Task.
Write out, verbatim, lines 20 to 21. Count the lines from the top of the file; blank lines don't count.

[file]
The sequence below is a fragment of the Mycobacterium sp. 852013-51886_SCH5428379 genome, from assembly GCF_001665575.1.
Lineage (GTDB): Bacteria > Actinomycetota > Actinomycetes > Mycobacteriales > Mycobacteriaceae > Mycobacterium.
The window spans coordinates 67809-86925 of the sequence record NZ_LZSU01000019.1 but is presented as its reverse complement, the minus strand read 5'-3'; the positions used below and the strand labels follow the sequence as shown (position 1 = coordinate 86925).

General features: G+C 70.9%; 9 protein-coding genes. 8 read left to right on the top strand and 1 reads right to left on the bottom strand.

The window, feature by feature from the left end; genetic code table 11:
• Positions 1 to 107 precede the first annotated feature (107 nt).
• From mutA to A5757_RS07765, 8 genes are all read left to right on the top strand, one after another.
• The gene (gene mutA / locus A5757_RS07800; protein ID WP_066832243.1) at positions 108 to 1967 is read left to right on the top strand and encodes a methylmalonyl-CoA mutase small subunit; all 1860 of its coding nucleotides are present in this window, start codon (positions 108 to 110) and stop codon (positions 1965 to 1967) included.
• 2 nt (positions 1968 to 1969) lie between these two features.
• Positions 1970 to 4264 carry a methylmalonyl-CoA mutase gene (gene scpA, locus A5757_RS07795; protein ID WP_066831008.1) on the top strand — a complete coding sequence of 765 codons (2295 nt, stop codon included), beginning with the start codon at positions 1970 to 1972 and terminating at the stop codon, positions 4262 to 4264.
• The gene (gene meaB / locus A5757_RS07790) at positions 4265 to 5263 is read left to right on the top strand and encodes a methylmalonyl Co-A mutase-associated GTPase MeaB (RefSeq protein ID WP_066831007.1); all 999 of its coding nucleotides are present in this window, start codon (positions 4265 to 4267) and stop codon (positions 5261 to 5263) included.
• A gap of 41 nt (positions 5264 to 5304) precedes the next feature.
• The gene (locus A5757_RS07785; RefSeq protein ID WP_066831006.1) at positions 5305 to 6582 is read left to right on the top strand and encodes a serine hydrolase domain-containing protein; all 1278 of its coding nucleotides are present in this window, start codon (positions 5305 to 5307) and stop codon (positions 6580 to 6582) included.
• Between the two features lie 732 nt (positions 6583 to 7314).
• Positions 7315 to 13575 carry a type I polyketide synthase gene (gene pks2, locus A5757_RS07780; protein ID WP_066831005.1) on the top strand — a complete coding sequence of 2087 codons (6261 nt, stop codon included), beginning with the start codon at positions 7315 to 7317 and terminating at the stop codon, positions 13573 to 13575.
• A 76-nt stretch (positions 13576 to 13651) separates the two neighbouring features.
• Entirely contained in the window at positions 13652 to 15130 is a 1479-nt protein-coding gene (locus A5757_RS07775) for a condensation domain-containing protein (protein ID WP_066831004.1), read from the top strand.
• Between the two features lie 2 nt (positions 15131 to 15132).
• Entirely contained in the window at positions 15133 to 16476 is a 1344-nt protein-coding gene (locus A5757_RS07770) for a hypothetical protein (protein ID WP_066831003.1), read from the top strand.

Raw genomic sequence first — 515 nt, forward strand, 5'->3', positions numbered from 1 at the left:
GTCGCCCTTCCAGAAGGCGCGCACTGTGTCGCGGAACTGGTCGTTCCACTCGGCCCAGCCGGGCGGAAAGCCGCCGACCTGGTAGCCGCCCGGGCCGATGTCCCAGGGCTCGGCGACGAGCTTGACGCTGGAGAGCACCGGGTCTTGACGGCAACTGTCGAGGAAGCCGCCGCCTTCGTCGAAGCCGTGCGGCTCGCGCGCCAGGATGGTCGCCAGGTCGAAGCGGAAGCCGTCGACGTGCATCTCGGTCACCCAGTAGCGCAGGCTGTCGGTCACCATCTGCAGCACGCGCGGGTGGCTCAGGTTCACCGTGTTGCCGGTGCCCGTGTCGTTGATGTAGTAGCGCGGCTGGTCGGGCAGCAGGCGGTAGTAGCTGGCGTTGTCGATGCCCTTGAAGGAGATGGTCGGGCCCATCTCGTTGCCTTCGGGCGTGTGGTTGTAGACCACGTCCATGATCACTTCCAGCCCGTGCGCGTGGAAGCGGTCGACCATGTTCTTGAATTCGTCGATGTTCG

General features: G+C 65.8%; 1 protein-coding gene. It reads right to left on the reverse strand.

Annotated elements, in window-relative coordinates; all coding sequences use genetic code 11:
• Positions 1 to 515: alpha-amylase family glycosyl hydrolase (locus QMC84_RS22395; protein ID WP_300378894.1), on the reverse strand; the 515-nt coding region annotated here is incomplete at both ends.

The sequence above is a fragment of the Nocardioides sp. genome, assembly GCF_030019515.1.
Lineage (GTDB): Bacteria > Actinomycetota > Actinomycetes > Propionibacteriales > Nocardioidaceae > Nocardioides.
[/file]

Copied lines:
Raw genomic sequence first — 515 nt, forward strand, 5'->3', positions numbered from 1 at the left:
GTCGCCCTTCCAGAAGGCGCGCACTGTGTCGCGGAACTGGTCGTTCCACTCGGCCCAGCCGGGCGGAAAGCCGCCGACCTGGTAGCCGCCCGGGCCGATGTCCCAGGGCTCGGCGACGAGCTTGACGCTGGAGAGCACCGGGTCTTGACGGCAACTGTCGAGGAAGCCGCCGCCTTCGTCGAAGCCGTGCGGCTCGCGCGCCAGGATGGTCGCCAGGTCGAAGCGGAAGCCGTCGACGTGCATCTCGGTCACCCAGTAGCGCAGGCTGTCGGTCACCATCTGCAGCACGCGCGGGTGGCTCAGGTTCACCGTGTTGCCGGTGCCCGTGTCGTTGATGTAGTAGCGCGGCTGGTCGGGCAGCAGGCGGTAGTAGCTGGCGTTGTCGATGCCCTTGAAGGAGATGGTCGGGCCCATCTCGTTGCCTTCGGGCGTGTGGTTGTAGACCACGTCCATGATCACTTCCAGCCCGTGCGCGTGGAAGCGGTCGACCATGTTCTTGAATTCGTCGATGTTCG